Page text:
- Xanté Corporation has recently sent to me some material on their FilmMaker 4
laser printer and its accompanying FilmStar2 technology. The last time I
looked at this combination I did not feel they were quite there yet. But I
suspect they may now be as close as it is going to get.
The FilmMaker 4 can generate at 2400dpi. Camera ready copy quality is 1200dpi
and the usual minimum for film negatives on imagesetters is 2400dpi. So in
this regard Xanté has gone the full nine yards. I asked a technical support
source there if there was thinking about going above this and he felt they
would not as that is beyond current technical abilities of laser engines and
there is no further call for b/w development compared to color.
But what makes the FilmMaker interesting other than that it is a very high end
laser printer is that it is capable of generating negatives. These negatives
must undergo additional conditioning via the FilmStar2 technology, which is
essentially a short chemical bath. Xanté does insist that only its film
(actually made by Agfa) can be used for this system (also made by Agfa).
The film is a matte with a somewhat cloudy transparency though Xanté has
assumed me this will allow passage of UV in the same way that Kreene will.
Since I have worked with similar negatives I believe this may be quite
accurate. The film negatives they have provided look quite good. They do not
have an emulsion side but that may not necessarily be a detriment as the toner
itself (since the neg is not silver-based) has a certain capture quality. The
normal minimum for opacity required of a silver-based negative is 3.5-4.0. The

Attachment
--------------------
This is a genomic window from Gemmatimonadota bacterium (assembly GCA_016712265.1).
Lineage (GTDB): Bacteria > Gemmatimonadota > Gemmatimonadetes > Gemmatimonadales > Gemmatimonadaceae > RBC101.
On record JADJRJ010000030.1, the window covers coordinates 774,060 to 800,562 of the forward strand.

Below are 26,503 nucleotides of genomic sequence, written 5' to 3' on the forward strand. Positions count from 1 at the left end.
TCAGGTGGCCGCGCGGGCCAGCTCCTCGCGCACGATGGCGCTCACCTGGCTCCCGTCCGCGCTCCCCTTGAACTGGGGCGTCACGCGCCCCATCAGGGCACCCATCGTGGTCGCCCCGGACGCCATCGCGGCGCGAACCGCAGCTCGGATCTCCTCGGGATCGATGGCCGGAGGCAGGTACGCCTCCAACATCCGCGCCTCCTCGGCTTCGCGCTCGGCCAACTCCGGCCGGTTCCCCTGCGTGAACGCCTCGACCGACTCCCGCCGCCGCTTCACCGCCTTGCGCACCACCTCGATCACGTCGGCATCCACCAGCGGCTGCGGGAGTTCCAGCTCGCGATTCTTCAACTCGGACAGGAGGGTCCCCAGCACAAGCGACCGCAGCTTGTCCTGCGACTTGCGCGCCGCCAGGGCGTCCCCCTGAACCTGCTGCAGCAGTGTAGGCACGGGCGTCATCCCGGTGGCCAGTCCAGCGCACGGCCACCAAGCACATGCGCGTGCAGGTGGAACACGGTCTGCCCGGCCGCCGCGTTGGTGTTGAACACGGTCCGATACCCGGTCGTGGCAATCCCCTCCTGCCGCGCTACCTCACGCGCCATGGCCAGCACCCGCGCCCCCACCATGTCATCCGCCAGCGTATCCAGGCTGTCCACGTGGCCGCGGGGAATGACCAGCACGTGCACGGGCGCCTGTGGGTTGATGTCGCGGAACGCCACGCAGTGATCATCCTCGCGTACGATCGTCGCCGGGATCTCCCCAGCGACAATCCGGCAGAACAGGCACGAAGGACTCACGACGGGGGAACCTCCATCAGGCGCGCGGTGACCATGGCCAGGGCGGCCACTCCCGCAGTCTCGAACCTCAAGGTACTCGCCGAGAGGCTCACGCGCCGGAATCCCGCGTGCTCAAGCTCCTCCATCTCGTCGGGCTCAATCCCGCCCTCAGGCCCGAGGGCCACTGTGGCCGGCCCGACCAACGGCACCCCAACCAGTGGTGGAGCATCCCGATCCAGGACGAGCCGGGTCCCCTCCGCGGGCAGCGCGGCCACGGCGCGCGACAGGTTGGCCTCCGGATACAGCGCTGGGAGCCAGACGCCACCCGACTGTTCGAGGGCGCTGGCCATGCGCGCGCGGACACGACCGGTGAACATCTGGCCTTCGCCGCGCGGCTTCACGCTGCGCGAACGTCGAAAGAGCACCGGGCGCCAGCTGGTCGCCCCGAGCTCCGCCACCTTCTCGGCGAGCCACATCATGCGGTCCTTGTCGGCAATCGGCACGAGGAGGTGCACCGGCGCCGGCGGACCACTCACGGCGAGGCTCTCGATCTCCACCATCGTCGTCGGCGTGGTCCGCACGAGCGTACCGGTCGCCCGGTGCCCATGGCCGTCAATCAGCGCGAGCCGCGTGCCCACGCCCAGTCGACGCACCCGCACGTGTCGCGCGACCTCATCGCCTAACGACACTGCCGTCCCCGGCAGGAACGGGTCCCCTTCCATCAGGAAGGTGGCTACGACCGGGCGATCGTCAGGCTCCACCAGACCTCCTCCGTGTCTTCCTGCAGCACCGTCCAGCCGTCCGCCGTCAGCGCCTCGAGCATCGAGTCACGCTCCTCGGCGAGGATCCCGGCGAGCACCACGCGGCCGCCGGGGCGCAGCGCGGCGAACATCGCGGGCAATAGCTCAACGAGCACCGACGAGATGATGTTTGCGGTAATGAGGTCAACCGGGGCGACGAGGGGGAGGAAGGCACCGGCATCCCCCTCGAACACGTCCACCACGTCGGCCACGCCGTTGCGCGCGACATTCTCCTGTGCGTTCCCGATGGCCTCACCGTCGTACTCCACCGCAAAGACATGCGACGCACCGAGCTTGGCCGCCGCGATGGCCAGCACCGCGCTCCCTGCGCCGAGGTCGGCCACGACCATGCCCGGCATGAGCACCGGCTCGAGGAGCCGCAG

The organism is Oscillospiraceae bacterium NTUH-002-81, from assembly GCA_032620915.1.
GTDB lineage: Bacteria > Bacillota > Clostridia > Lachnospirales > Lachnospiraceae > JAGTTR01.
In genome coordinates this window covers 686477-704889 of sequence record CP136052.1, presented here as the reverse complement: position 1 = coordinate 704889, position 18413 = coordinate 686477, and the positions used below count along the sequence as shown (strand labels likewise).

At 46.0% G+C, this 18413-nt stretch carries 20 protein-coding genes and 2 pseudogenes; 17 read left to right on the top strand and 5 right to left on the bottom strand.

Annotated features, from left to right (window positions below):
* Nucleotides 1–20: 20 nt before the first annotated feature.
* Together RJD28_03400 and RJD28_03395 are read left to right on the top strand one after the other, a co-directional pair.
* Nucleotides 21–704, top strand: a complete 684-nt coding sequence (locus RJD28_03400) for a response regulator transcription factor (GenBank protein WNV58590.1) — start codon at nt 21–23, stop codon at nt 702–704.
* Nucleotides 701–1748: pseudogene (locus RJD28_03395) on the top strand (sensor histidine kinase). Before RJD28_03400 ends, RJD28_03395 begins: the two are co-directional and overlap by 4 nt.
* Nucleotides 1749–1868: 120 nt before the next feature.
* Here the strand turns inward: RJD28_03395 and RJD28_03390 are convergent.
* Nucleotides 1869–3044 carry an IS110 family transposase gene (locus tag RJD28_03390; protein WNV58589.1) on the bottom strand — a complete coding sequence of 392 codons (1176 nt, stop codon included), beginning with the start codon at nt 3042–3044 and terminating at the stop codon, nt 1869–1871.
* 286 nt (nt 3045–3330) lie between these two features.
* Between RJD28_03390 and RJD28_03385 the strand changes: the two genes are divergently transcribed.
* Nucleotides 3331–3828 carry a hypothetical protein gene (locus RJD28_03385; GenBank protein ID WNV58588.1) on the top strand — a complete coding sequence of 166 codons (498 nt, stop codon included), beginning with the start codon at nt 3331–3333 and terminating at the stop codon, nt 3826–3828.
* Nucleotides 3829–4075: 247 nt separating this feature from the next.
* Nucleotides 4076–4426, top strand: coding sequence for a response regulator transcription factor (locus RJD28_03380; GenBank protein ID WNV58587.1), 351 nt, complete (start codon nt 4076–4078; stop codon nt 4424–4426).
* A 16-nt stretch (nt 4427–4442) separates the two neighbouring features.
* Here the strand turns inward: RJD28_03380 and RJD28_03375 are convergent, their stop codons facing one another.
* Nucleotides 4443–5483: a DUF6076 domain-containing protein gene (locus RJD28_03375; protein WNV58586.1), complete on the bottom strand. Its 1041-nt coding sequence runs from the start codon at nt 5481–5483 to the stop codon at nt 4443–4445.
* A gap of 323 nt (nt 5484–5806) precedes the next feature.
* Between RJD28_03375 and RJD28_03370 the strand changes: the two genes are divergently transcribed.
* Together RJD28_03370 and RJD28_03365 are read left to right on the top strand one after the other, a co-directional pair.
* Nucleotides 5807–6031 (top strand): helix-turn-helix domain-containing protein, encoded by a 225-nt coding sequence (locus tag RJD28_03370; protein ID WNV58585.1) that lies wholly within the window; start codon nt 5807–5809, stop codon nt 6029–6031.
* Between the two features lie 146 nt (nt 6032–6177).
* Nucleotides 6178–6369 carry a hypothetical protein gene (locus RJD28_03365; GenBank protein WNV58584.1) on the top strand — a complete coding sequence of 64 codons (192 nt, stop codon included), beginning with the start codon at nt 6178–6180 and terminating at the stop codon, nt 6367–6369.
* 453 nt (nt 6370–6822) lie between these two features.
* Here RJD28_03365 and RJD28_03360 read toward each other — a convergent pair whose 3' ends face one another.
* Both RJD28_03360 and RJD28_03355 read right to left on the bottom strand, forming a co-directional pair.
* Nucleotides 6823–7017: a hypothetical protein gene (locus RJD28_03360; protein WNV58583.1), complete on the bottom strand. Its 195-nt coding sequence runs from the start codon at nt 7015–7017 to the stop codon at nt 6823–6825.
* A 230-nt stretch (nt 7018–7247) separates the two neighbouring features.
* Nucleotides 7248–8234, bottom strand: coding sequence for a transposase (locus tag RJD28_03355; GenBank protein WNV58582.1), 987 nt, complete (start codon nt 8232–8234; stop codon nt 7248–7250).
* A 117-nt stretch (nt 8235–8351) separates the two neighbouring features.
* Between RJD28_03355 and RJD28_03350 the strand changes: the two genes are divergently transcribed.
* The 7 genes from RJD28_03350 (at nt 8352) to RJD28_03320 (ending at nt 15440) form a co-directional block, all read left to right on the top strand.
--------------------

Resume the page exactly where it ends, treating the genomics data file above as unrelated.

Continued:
Xanté film is rendered at 2.2-3.5. The neg I examined does have an occasional
pin hole but this is not anyway near as bad as some of the cheap silver-based
negs I have worked with. The tech told me that some of their customers were
increasing this density by running the neg through the FilmStar2 setup twice,
boosting the density to 4.0.
Will Xanté go further with this? Probably not. Will they advance their
PlateMaker 3 system to water-washout photopolymer. Doubtful, though one of
their color lasers does have the flat travel that would be required for this.
The fully equipped FilmMaker 4 combo with add-ons costs about twice what you
would pay for any other high end 1200dpi laser printer with add-ons. This is
quite low compared to an imagesetter, but the question remains, as close as
they may be and there is a huge gap between the capabilities of a laser and
an imagesetter are they at a point where this would be of use to letterpress
Will this stuff work for our needs? Im thinking it might in a number of
situations, but I wonder about consistency. I know some folks on this list are
using this combination. Id be interested in knowing how successful it has been.